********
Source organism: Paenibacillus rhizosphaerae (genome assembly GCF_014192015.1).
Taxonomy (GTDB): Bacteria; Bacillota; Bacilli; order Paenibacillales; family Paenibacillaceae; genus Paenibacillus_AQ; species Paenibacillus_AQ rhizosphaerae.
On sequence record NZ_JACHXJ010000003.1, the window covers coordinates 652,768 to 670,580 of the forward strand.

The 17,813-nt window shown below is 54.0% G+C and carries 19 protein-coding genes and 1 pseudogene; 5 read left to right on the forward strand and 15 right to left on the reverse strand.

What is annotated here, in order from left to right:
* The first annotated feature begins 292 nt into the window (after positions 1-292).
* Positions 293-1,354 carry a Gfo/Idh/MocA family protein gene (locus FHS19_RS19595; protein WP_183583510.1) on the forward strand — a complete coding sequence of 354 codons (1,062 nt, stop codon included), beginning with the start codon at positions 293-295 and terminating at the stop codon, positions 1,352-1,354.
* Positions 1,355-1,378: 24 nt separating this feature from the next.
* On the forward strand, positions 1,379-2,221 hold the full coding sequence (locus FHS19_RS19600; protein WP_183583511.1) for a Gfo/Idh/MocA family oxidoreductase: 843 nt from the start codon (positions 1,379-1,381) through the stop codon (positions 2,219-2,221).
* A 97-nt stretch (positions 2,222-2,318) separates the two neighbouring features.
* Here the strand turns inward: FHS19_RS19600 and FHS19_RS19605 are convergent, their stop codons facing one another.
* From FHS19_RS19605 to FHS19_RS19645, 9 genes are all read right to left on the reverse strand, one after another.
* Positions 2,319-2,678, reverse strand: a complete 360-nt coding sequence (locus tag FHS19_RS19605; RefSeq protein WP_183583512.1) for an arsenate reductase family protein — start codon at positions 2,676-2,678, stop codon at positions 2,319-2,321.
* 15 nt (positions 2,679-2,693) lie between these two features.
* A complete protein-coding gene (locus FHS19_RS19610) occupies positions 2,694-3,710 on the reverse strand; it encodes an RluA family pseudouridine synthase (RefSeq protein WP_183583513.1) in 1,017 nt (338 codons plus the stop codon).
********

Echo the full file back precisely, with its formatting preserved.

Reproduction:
Source organism: Paenibacillus rhizosphaerae (genome assembly GCF_014192015.1).
Taxonomy (GTDB): Bacteria; Bacillota; Bacilli; order Paenibacillales; family Paenibacillaceae; genus Paenibacillus_AQ; species Paenibacillus_AQ rhizosphaerae.
On sequence record NZ_JACHXJ010000003.1, the window covers coordinates 652,768 to 670,580 of the forward strand.

The 17,813-nt window shown below is 54.0% G+C and carries 19 protein-coding genes and 1 pseudogene; 5 read left to right on the forward strand and 15 right to left on the reverse strand.

What is annotated here, in order from left to right:
* The first annotated feature begins 292 nt into the window (after positions 1-292).
* Positions 293-1,354 carry a Gfo/Idh/MocA family protein gene (locus FHS19_RS19595; protein WP_183583510.1) on the forward strand — a complete coding sequence of 354 codons (1,062 nt, stop codon included), beginning with the start codon at positions 293-295 and terminating at the stop codon, positions 1,352-1,354.
* Positions 1,355-1,378: 24 nt separating this feature from the next.
* On the forward strand, positions 1,379-2,221 hold the full coding sequence (locus FHS19_RS19600; protein WP_183583511.1) for a Gfo/Idh/MocA family oxidoreductase: 843 nt from the start codon (positions 1,379-1,381) through the stop codon (positions 2,219-2,221).
* A 97-nt stretch (positions 2,222-2,318) separates the two neighbouring features.
* Here the strand turns inward: FHS19_RS19600 and FHS19_RS19605 are convergent, their stop codons facing one another.
* From FHS19_RS19605 to FHS19_RS19645, 9 genes are all read right to left on the reverse strand, one after another.
* Positions 2,319-2,678, reverse strand: a complete 360-nt coding sequence (locus tag FHS19_RS19605; RefSeq protein WP_183583512.1) for an arsenate reductase family protein — start codon at positions 2,676-2,678, stop codon at positions 2,319-2,321.
* 15 nt (positions 2,679-2,693) lie between these two features.
* A complete protein-coding gene (locus FHS19_RS19610) occupies positions 2,694-3,710 on the reverse strand; it encodes an RluA family pseudouridine synthase (RefSeq protein WP_183583513.1) in 1,017 nt (338 codons plus the stop codon).